- The lack of a comprehensive, county-wide boundary study in over 30 years has contributed to overcrowding in schools with larger percentages of students from higher socio-economic statuses and the draining of students in schools with larger percentages of students from lower socio-economic statuses. This lack of action has led to inequitable distribution of precious school resources.
To see the resources on this topic, visit our Resource Library and click the category ‘Boundaries’.
Student Transfer Regulation 2230 – FCPS student transfer regulation 2230 has been manipulated by parents to the effect of moving students from lower to higher socio-economic schools.
- Transfers allowed for siblings adds to the impact of a single student transfer by increasing enrollment at schools already overcrowded. These schools are defined as having a “capacity deficit”.
- Transfers approved for Elementary Language Immersion Programs do not include FCPS bus transportation. Only parents with the time and means to transport their students to these programs can take advantage of these programs. Parents may also use them as an excuse to leave their boundary assigned pyramid school.
- Transfer requests for elementary school level language programs contribute to overcrowding at the schools that house the programs. This means the students who live within the base school boundaries may be moved into trailers unsecured within the building.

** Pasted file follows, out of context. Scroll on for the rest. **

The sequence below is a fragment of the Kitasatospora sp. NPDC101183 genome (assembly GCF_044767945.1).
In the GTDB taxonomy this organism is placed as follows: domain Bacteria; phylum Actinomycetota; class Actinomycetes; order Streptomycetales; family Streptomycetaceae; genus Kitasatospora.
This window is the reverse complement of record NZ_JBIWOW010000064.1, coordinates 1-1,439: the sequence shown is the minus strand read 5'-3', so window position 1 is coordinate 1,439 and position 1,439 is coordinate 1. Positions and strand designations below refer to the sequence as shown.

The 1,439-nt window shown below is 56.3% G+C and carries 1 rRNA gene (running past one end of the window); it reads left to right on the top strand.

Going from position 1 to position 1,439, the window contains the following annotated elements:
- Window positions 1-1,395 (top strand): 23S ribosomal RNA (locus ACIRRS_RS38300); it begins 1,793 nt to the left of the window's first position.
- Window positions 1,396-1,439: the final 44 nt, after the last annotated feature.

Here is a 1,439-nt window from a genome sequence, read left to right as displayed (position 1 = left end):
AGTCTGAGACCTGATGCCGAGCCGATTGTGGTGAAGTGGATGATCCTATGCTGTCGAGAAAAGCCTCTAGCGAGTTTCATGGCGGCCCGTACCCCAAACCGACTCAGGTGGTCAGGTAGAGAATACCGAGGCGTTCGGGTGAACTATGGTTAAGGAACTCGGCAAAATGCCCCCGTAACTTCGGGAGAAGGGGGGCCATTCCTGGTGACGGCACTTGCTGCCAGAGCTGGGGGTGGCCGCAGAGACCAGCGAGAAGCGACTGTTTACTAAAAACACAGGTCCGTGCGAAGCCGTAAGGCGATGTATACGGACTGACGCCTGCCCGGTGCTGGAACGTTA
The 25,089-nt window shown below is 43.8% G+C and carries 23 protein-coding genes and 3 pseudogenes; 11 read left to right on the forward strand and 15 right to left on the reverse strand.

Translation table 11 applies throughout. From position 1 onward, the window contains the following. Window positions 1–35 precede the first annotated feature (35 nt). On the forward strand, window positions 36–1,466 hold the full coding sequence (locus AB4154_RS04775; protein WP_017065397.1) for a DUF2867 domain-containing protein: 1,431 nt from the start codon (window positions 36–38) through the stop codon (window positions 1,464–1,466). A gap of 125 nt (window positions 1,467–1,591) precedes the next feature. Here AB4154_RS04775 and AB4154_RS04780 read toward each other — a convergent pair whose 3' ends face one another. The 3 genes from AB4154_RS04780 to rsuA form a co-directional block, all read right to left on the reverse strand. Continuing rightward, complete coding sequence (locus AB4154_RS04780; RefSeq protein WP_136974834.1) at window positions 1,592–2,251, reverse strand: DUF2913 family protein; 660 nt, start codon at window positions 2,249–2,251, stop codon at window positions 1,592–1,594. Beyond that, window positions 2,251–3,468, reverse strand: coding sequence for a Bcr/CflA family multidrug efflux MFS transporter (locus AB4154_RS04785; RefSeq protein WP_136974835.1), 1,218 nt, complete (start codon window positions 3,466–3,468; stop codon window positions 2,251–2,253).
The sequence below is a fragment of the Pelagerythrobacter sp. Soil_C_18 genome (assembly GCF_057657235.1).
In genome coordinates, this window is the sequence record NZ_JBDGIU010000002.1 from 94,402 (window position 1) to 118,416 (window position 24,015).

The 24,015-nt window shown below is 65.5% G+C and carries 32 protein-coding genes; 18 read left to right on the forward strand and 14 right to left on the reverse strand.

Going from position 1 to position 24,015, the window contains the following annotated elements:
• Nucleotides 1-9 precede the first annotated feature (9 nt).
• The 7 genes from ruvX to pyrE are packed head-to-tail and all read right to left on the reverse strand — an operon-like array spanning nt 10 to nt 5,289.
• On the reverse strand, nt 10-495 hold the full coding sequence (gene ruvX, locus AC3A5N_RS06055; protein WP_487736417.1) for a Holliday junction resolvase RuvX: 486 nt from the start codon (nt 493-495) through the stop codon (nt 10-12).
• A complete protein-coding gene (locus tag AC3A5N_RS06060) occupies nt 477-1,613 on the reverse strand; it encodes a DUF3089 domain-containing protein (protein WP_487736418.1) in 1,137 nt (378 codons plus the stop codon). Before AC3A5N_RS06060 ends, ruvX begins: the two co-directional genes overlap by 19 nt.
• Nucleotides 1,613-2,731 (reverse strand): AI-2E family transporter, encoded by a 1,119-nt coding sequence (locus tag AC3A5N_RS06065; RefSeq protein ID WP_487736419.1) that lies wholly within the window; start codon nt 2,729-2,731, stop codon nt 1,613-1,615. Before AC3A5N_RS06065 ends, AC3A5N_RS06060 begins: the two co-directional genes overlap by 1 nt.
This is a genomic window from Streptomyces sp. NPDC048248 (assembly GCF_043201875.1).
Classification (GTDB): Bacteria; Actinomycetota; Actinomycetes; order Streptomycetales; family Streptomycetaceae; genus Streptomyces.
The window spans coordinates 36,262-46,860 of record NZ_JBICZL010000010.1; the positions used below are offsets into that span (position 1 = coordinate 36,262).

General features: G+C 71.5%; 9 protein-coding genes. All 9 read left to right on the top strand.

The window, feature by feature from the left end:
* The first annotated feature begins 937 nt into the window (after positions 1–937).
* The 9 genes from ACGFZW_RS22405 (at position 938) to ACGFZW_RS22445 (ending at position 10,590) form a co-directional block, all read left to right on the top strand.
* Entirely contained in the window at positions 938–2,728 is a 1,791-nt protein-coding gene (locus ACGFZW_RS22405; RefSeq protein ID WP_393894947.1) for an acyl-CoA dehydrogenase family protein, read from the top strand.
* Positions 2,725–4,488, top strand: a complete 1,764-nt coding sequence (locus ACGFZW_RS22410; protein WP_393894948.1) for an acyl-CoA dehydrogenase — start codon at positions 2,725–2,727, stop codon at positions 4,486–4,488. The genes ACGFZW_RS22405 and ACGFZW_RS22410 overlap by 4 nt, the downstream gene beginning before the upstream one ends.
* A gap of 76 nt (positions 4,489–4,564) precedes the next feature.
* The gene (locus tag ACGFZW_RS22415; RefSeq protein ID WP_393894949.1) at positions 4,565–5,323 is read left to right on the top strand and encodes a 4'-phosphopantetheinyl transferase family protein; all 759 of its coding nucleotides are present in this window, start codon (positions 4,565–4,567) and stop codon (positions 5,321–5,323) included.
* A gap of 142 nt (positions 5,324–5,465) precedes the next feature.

- Transfer requests for high school world language programs are being manipulated by parents to bypass lower socio-economic assigned base schools to the benefit of higher socio-economic schools.
- Transfer requests for International Baccalaureate (IB) and Advanced Placement (AP) courses are being manipulated by parents to bypass lower socio-economic assigned base schools to the benefit of higher socio-economic schools.
- Students might not be returned to their base pyramid even after the original reason for transfer no longer exists. The “renewal” of a student’s original reason for transferring from their base school should be reviewed annually by the student’s receiving principal. Often times, it is not reviewed and the student does not return to their base school.
To see the resources on this topic, visit our Resource Library and click the category ‘Student Transfer/Pupil Placement’.
There are 3 issues that need immediate attention:
1.) The uneven FCPS distribution of advanced academic programs (AAP), 2.) the dramatic increase in students qualifying for AAP, and 3.) the application screening process that favors those of higher socio-economic levels and contributes to inequitable distribution of FCPS resources and student academic opportunities.
Click here to read the Resolution in support of an updated and equitable Advanced Academics Program authored by the Fairfax County Council of PTAs (FCCPTA).
- Uneven distribution of AAP Centers and Level IV instruction within pyramid structures and across regions and is weakening base elementary schools and, by extension, the middle and high schools in that pyramid. This leads to inequitable instruction opportunities starting at grade 3. Level IV when taught in base schools uses the same curriculum as AAP Centers and the teachers have the same professional development standards as those working in AAP Centers. The lack of Level IV instruction and accompanying Level IV certified teachers in base school leads to inequitable education opportunities for all students. This is particularly evident in Region 3.